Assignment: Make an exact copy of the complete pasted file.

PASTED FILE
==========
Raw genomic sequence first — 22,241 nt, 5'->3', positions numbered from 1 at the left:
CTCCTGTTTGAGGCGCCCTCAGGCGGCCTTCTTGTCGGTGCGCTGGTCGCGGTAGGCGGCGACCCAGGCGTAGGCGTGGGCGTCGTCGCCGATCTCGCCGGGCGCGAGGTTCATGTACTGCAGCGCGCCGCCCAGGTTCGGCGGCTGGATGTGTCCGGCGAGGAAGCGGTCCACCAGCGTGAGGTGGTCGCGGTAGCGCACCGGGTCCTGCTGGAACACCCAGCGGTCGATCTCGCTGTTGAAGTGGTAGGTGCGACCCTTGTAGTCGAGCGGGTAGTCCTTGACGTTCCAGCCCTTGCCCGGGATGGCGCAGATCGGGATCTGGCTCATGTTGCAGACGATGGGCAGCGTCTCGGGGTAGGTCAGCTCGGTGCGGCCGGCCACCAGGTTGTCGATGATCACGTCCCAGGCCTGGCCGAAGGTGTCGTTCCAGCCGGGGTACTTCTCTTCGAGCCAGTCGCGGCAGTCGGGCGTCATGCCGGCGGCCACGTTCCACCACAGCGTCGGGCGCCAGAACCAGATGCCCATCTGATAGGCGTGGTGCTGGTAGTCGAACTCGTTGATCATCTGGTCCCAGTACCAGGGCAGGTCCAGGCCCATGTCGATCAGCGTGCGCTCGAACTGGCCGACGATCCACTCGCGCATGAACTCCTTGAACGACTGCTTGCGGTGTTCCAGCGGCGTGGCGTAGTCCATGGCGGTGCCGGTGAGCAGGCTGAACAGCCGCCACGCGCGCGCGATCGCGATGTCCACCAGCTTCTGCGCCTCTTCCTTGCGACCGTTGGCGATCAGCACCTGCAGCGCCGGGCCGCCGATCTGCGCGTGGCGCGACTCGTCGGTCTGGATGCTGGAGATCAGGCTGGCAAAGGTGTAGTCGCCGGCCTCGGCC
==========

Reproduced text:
Raw genomic sequence first — 22,241 nt, 5'->3', positions numbered from 1 at the left:
CTCCTGTTTGAGGCGCCCTCAGGCGGCCTTCTTGTCGGTGCGCTGGTCGCGGTAGGCGGCGACCCAGGCGTAGGCGTGGGCGTCGTCGCCGATCTCGCCGGGCGCGAGGTTCATGTACTGCAGCGCGCCGCCCAGGTTCGGCGGCTGGATGTGTCCGGCGAGGAAGCGGTCCACCAGCGTGAGGTGGTCGCGGTAGCGCACCGGGTCCTGCTGGAACACCCAGCGGTCGATCTCGCTGTTGAAGTGGTAGGTGCGACCCTTGTAGTCGAGCGGGTAGTCCTTGACGTTCCAGCCCTTGCCCGGGATGGCGCAGATCGGGATCTGGCTCATGTTGCAGACGATGGGCAGCGTCTCGGGGTAGGTCAGCTCGGTGCGGCCGGCCACCAGGTTGTCGATGATCACGTCCCAGGCCTGGCCGAAGGTGTCGTTCCAGCCGGGGTACTTCTCTTCGAGCCAGTCGCGGCAGTCGGGCGTCATGCCGGCGGCCACGTTCCACCACAGCGTCGGGCGCCAGAACCAGATGCCCATCTGATAGGCGTGGTGCTGGTAGTCGAACTCGTTGATCATCTGGTCCCAGTACCAGGGCAGGTCCAGGCCCATGTCGATCAGCGTGCGCTCGAACTGGCCGACGATCCACTCGCGCATGAACTCCTTGAACGACTGCTTGCGGTGTTCCAGCGGCGTGGCGTAGTCCATGGCGGTGCCGGTGAGCAGGCTGAACAGCCGCCACGCGCGCGCGATCGCGATGTCCACCAGCTTCTGCGCCTCTTCCTTGCGACCGTTGGCGATCAGCACCTGCAGCGCCGGGCCGCCGATCTGCGCGTGGCGCGACTCGTCGGTCTGGATGCTGGAGATCAGGCTGGCAAAGGTGTAGTCGCCGGCCTCGGCC